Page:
This "Sondern-Adler House" Table by Frank Lloyd Wright is no longer available.
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This table, a minimalist reduction of "table-ness" that brings to mind the similarly slab-based furniture works of Donald Judd, also evokes the powerful form and proportions of a Japanese Shinto torii (鳥居) gate. The torii would have been most familiar to Wright, even unconsciously insistent upon his imagination, as the architect was a great Japanophile from his earliest awakenings as an aesthete (the young Wright's very first travel outside America was to Japan, not to Europe, and he visited and worked in Japan throughout a long career).
The figured grain of the cypress wood on the table is lovely, as is the general condition of the piece.
PROVENANCE: This table was owned by collector of architecture & design (and famous entrepreneur) Thomas S. Monaghan before he sold it, along with much of his collection, at Christie's New York in June, 1993 (lot 123). It was most recently in a private collection in Virginia.
REFERENCE: Storrer, William Allin. The Frank Lloyd Wright Companion. University Of Chicago Press, 2006. (S.279 and S.307)
About Frank Lloyd Wright (Designer)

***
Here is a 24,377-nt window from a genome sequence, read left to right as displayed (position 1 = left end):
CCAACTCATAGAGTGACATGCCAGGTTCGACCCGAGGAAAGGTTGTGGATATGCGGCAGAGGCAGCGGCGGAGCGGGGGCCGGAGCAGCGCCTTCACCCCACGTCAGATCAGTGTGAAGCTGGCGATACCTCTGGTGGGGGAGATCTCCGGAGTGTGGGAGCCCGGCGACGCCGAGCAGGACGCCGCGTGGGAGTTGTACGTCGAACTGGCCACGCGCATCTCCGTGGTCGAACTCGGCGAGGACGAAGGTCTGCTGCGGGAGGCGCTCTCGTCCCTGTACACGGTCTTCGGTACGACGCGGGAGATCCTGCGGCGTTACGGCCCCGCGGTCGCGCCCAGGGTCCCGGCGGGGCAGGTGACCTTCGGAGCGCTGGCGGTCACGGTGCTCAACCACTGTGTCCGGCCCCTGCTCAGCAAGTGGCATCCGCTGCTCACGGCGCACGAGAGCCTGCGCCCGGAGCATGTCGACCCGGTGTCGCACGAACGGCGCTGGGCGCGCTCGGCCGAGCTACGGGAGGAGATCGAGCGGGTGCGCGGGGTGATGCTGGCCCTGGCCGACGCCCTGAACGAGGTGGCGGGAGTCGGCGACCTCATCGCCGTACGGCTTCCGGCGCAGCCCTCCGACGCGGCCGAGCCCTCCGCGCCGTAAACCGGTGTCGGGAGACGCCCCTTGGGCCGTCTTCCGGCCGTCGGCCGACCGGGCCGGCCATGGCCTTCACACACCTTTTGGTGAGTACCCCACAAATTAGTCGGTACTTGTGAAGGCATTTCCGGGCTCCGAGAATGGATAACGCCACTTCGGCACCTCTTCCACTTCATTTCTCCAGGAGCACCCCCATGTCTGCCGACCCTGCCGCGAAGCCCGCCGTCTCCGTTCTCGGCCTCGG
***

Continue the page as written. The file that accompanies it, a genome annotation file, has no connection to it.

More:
Without question the greatest architect the United States has ever produced, Frank Lloyd Wright and his philosophy of “organic architecture” — of buildings that exist in harmony with their natural surroundings — had a profound influence on the shape of modern life. Wright gave us some of the most elegant and iconic structures in America: residences such as “Fallingwater,” in rural Pennsylvania, the Robie House in Chicago, and “Taliesin,” Wright’s own home; and masterful institutional structures that include the Unity Temple in Oak Park, Illinois, the Johnson Wax headquarters in Racine, Wisconsin, and the Guggenheim Museum in New York.
Whenever possible, Wright designed the furniture for his projects, to ensure an affinity between a building’s exterior and interior. Wright’s wooden chairs and tables for his “Prairie Houses” of the early 1900s have sleek, attenuated forms, influenced by both the simplicity of traditional Japanese design and the work of Gustav Stickley and other designers of the Arts and Crafts movement. For Taliesin and several residential projects, Wright designed severely geometric chairs that are marvels of reductivist design. He revisited many of these forms in the 1950s in furniture licensed to the firm Henredon, adding a decorative frieze-like element to the edges of tables and stools.
The works on these pages also show how happily Wright embraced new forms and materials. His desks and chairs for Johnson Wax have a streamlined look and use tubular steel to the same effect as designer Warren McArthur, who collaborated with Wright in the interiors of the Arizona Biltmore Hotel. For the Price Tower (1956) in Oklahoma, Wright designed angular wooden desks as well as upholstered pedestal chairs made of chromed steel — audacious furniture for his tallest completed building project. The beauty of Frank Lloyd Wright’s furniture designs is that while many of us wish we could live in one of houses, his chairs, tables, and sofas connect us directly to his architecture, and to the history he made.
Read more about Frank Lloyd Wright in Introspective Magazine
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